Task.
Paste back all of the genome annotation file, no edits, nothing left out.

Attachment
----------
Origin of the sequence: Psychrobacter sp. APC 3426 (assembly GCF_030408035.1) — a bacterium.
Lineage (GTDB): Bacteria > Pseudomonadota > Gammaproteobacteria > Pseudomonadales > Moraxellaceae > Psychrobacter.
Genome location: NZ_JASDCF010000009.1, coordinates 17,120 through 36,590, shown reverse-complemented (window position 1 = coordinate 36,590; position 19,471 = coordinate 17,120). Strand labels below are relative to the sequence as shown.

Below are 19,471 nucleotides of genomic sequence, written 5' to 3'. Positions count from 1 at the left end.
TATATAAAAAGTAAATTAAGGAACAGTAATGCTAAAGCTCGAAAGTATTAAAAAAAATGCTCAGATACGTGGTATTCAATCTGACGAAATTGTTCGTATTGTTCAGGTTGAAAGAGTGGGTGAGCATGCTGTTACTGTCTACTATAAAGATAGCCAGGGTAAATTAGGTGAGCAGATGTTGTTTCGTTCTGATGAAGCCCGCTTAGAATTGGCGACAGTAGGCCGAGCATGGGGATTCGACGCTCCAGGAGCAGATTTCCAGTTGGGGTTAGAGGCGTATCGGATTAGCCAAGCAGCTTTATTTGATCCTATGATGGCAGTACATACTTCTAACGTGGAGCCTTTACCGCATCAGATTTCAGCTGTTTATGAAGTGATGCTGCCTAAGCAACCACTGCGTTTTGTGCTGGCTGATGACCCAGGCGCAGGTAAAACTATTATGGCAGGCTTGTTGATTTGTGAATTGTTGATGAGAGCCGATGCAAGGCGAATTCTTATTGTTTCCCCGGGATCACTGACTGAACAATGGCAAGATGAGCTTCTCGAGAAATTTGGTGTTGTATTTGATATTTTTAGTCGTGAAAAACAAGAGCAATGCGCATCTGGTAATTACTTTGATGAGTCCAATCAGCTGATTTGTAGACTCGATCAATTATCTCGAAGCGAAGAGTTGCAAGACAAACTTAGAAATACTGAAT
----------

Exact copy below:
Origin of the sequence: Psychrobacter sp. APC 3426 (assembly GCF_030408035.1) — a bacterium.
Lineage (GTDB): Bacteria > Pseudomonadota > Gammaproteobacteria > Pseudomonadales > Moraxellaceae > Psychrobacter.
Genome location: NZ_JASDCF010000009.1, coordinates 17,120 through 36,590, shown reverse-complemented (window position 1 = coordinate 36,590; position 19,471 = coordinate 17,120). Strand labels below are relative to the sequence as shown.

Below are 19,471 nucleotides of genomic sequence, written 5' to 3'. Positions count from 1 at the left end.
TATATAAAAAGTAAATTAAGGAACAGTAATGCTAAAGCTCGAAAGTATTAAAAAAAATGCTCAGATACGTGGTATTCAATCTGACGAAATTGTTCGTATTGTTCAGGTTGAAAGAGTGGGTGAGCATGCTGTTACTGTCTACTATAAAGATAGCCAGGGTAAATTAGGTGAGCAGATGTTGTTTCGTTCTGATGAAGCCCGCTTAGAATTGGCGACAGTAGGCCGAGCATGGGGATTCGACGCTCCAGGAGCAGATTTCCAGTTGGGGTTAGAGGCGTATCGGATTAGCCAAGCAGCTTTATTTGATCCTATGATGGCAGTACATACTTCTAACGTGGAGCCTTTACCGCATCAGATTTCAGCTGTTTATGAAGTGATGCTGCCTAAGCAACCACTGCGTTTTGTGCTGGCTGATGACCCAGGCGCAGGTAAAACTATTATGGCAGGCTTGTTGATTTGTGAATTGTTGATGAGAGCCGATGCAAGGCGAATTCTTATTGTTTCCCCGGGATCACTGACTGAACAATGGCAAGATGAGCTTCTCGAGAAATTTGGTGTTGTATTTGATATTTTTAGTCGTGAAAAACAAGAGCAATGCGCATCTGGTAATTACTTTGATGAGTCCAATCAGCTGATTTGTAGACTCGATCAATTATCTCGAAGCGAAGAGTTGCAAGACAAACTTAGAAATACTGAAT